From Olympic gold medallists to works of art, famous horses take many shapes and guises. Here Horse & Hound selects the most famous horses of all, and explains what brought them such fame. We begin with famous racehorses, racing being the horse sport most widely followed. A few brave thoroughbreds have really caught the public’s imagination, even helping to raise spirits in challenging times. One of those was Red Rum…
Famous horses in racing
Red Rum remains in the hearts of every racing fan who witnessed him winning the Grand National in 1973, 1974 and 1977. The horse came second in 1975 and 1976, too. His third win is considered one of the greatest moments in racing history. That 25-length victory was greeted by tumultuous applause and BBC commentator Peter O’Sullevan stating: “It’s hats off and a tremendous reception; you’ve never heard one like it at Liverpool. Red Rum wins the National.”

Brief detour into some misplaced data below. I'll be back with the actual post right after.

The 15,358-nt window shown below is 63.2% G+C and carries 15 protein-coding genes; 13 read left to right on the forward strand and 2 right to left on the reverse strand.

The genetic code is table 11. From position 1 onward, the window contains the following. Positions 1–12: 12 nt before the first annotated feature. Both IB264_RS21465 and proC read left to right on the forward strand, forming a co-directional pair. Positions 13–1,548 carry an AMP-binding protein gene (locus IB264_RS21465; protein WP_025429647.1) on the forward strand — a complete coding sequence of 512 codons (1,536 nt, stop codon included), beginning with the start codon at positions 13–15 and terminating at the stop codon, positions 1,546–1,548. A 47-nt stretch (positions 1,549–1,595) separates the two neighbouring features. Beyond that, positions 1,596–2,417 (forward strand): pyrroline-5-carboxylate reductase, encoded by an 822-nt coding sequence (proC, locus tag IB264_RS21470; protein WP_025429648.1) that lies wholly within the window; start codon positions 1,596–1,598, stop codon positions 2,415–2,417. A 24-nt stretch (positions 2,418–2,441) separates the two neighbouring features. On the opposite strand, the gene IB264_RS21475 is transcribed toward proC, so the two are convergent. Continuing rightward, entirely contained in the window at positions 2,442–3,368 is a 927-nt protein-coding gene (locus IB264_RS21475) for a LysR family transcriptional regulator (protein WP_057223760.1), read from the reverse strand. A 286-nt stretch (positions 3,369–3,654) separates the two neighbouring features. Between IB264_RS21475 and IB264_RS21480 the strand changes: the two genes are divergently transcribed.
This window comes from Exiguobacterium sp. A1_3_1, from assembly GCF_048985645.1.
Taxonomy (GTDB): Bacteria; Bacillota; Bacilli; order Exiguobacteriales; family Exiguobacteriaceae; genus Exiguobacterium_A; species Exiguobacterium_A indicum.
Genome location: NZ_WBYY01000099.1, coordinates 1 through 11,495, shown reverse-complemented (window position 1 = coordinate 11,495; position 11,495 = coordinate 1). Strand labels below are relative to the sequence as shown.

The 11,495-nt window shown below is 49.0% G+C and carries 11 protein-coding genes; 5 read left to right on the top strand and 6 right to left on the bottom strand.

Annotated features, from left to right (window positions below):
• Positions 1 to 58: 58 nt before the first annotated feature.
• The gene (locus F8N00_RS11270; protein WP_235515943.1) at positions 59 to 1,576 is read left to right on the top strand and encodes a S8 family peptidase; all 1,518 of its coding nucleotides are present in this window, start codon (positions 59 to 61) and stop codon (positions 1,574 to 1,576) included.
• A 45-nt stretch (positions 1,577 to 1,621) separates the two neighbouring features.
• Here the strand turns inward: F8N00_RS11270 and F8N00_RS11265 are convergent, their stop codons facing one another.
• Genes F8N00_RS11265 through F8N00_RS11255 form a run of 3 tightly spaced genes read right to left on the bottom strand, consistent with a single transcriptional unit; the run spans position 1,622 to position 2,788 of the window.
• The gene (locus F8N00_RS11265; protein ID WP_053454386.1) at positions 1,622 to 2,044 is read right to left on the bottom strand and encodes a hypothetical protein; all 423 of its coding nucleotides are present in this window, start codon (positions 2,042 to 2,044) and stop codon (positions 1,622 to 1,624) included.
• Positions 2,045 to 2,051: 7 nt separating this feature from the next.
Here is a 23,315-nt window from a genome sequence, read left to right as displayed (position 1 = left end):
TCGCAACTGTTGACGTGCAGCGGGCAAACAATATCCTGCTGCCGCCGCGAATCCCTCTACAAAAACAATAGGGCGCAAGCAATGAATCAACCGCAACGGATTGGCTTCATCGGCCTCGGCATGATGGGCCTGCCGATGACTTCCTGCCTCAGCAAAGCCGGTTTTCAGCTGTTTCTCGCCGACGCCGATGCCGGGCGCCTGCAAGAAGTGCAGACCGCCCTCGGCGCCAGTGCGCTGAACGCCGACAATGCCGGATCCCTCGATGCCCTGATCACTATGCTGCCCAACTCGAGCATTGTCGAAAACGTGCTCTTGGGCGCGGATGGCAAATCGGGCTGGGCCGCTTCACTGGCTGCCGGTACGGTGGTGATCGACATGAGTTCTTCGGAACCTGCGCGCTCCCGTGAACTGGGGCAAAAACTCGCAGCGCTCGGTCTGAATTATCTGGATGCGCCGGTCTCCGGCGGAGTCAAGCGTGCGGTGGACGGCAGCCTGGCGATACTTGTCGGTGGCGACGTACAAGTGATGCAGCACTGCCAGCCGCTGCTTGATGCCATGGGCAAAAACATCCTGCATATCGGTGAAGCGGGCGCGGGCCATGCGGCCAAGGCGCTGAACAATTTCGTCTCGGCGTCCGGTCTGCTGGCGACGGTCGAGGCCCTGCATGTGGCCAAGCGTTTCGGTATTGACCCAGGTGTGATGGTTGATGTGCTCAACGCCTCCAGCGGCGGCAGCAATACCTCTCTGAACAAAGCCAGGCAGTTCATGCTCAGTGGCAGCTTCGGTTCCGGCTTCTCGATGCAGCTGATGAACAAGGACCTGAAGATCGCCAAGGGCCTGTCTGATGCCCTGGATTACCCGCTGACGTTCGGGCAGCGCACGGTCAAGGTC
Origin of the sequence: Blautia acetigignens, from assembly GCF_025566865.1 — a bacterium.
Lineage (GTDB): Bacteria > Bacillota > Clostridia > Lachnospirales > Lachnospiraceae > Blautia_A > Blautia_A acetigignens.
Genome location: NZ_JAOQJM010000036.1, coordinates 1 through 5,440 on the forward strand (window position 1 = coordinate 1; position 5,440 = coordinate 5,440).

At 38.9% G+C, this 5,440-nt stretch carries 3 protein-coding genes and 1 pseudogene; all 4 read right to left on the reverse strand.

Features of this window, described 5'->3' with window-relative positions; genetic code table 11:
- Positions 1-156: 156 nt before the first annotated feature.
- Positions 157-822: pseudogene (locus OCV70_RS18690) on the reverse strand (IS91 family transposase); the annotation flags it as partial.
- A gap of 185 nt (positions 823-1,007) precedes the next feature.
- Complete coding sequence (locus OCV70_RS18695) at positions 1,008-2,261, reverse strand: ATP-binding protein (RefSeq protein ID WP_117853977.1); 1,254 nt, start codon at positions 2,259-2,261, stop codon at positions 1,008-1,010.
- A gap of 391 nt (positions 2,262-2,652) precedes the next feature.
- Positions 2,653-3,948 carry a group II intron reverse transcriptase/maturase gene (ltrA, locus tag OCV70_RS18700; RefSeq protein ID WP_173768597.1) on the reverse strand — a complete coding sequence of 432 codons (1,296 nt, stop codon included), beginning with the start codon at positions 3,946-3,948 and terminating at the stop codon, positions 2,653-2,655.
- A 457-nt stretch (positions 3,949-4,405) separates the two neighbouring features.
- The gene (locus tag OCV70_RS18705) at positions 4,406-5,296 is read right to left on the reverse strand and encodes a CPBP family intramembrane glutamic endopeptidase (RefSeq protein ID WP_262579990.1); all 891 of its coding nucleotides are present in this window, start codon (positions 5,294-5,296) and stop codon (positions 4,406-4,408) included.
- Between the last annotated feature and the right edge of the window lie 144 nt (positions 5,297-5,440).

Red Rum was bred to win sprint races on the Flat and was an anonymous seven-year-old when a small-time trainer from Lancashire bought him in 1972. That trainer, Ginger McCain, a former second-hand car dealer, gave 6,000gns for the fifth-hand horse. He housed him in run-down stables behind his used-car showroom in a suburb outside Liverpool.
The gelding was lame on arrival and suffered from pedalostitis – an incurable inflammation of the bone inside the hoof. His condition was managed with therapeutic visits to nearby Southport beach, where he would gallop on the sand before cooling down in the sea.
In his previous role as a taxi driver, Ginger befriended regular customer Noel le Mare, then 84, who wanted a Grand National winner. Noel gave Ginger the money to buy Red Rum.
In a nationwide poll in 2006, 45% of the public asked to name a horse picked Red Rum. He retired a celebrity on the eve of the 1978 Grand National, when he pulled up lame after a gallop. Then 13, he was still one of the favourites.
The Josh Gifford-trained racehorse Aldaniti was part of one of the most tear-jerking racing stories in history. He won the 1981 Grand National under Bob Champion. The jockey and horse were a perfect pair. Having both been written off with serious health problems, they made remarkable comebacks. By winning the big race at Aintree, they captured the heart of a nation.